Ottawa, December 7, 2022 — The Conference Board Canada released today the final installment of a three-part research series aimed at supporting leaders in government and the healthcare industry with tools and recommendations to propel value-based procurement (VBP) as a key element of applied value-based healthcare (VBHC) efforts. The research shows that value-based procurement of medical technologies and solutions is gaining momentum in the context of healthcare sustainability pressures.
“Canada is building foundations for value-based procurement to realize better value and outcomes for patients and Canada’s healthcare systems,” according to Chad Leaver, Director, Healthcare at The Conference Board of Canada. “Different types of initiatives are advancing the integration of VBP at the system level. However, they are not measured or tracked across provincial/territorial jurisdictions. We anticipate that around two-thirds of evidence-based medical technology tenders in Canada could incorporate some element of value-based outcomes.”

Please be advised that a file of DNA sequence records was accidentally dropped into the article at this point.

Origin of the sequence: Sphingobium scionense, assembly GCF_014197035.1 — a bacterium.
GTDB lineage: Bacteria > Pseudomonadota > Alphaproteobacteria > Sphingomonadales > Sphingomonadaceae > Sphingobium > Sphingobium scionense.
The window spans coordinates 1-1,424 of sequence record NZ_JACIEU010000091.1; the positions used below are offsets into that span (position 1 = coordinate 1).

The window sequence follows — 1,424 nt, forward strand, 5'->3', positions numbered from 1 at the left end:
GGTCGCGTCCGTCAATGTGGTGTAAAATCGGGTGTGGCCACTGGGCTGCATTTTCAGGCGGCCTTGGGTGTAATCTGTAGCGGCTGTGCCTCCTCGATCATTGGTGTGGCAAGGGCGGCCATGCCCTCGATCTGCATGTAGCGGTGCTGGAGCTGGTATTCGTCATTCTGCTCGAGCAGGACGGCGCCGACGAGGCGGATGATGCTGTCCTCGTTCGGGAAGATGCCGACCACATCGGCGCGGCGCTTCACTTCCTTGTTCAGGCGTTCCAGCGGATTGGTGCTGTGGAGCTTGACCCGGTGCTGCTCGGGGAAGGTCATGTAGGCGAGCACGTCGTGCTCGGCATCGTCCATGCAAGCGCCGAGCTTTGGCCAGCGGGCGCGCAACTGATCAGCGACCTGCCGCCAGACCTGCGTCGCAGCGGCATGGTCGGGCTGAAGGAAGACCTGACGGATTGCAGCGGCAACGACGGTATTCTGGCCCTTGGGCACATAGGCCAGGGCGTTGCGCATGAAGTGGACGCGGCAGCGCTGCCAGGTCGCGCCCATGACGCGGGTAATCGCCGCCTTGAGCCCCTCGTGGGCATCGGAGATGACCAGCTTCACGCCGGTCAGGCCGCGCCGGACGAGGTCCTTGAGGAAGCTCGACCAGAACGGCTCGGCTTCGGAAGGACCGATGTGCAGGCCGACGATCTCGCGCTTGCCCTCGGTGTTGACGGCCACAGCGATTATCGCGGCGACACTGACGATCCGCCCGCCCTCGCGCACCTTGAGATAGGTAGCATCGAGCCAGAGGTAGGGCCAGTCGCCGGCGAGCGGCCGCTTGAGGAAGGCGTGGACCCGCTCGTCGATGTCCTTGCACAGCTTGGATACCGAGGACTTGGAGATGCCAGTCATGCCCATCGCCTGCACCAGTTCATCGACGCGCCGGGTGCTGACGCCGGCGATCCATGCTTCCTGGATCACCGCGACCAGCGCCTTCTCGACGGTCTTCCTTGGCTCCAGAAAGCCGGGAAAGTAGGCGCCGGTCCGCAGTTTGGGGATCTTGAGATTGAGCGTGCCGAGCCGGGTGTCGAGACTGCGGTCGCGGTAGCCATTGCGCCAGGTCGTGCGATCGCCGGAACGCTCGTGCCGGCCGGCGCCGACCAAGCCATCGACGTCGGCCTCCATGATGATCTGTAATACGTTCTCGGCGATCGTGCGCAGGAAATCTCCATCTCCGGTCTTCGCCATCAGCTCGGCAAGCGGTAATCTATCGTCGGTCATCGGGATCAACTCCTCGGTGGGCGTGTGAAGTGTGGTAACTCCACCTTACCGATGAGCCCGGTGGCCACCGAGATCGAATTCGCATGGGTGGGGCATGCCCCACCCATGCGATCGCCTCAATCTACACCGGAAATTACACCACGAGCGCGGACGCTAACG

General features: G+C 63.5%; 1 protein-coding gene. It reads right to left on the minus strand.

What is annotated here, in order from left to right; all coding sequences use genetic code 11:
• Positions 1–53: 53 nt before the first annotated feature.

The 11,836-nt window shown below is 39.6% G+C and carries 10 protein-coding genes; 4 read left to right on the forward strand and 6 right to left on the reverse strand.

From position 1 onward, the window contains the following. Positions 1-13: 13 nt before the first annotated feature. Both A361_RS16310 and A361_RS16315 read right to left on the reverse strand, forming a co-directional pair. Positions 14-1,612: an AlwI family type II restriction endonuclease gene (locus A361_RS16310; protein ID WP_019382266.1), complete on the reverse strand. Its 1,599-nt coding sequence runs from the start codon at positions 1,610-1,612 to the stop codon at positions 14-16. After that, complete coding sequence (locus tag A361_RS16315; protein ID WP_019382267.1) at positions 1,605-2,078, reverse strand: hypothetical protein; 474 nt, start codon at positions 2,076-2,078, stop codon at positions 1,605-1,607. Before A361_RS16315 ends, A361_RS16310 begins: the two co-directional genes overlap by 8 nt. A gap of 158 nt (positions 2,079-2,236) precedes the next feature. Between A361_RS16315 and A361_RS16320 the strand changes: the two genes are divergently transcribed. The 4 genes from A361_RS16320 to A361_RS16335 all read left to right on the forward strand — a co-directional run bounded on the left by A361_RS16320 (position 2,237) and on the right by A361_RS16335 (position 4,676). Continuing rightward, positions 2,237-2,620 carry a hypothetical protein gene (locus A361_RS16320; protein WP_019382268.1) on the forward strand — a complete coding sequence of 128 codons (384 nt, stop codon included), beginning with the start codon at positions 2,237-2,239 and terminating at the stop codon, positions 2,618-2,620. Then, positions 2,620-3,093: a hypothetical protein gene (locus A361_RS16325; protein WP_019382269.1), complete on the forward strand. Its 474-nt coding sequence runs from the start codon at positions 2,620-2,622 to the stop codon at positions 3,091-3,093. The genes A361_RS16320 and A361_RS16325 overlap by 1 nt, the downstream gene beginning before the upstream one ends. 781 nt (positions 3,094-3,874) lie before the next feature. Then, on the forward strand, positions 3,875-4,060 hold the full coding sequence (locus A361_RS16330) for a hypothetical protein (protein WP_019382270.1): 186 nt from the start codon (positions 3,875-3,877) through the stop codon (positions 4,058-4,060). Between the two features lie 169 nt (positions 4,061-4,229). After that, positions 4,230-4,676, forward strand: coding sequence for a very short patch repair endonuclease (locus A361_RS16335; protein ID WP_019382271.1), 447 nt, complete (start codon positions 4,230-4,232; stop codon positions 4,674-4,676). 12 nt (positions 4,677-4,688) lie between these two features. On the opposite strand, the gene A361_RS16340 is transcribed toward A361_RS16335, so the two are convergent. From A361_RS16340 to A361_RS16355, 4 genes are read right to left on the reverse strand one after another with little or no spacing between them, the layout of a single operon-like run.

According to the research, several countries have shifted their procurement practices towards value-based approaches, particularly in Europe. In Canada, a few stand-out initiatives are generating considerable financial and non-financial advantages for all stakeholders. Still, there is a range of challenges that limit the adoption of VBP —from siloed hospital budgets to the lack of patient and system outcome data to measure value. Canadian leaders and experts agree that the biggest opportunity to adopt VBP at scale is for provincial/territorial healthcare investments to incentivize value, outcomes, and costs over acquisition price.
Most hospitals in Canada are currently funded through annual global budgets, which provide a fixed allocation of funds based on predetermined volumes of services. However, this way of funding healthcare is not conducive to improving access and realizing optimal value for patients and system stakeholders. Many systemic changes will be needed for our healthcare systems to start adopting value-based outcome funding policies and for the medical technology industry to effectively partner with system stakeholders to deliver.
“In healthcare, policies drive funding models,” continued Leaver. “Without value-based policies and payment models, provinces and territories will have difficulty shifting their procurement legislation and practices toward VBP. The system simply isn’t designed to prioritize value and outcomes over acquisition price. In this research, we propose a strategy and set of recommendations to help move Canada further down the value path.”
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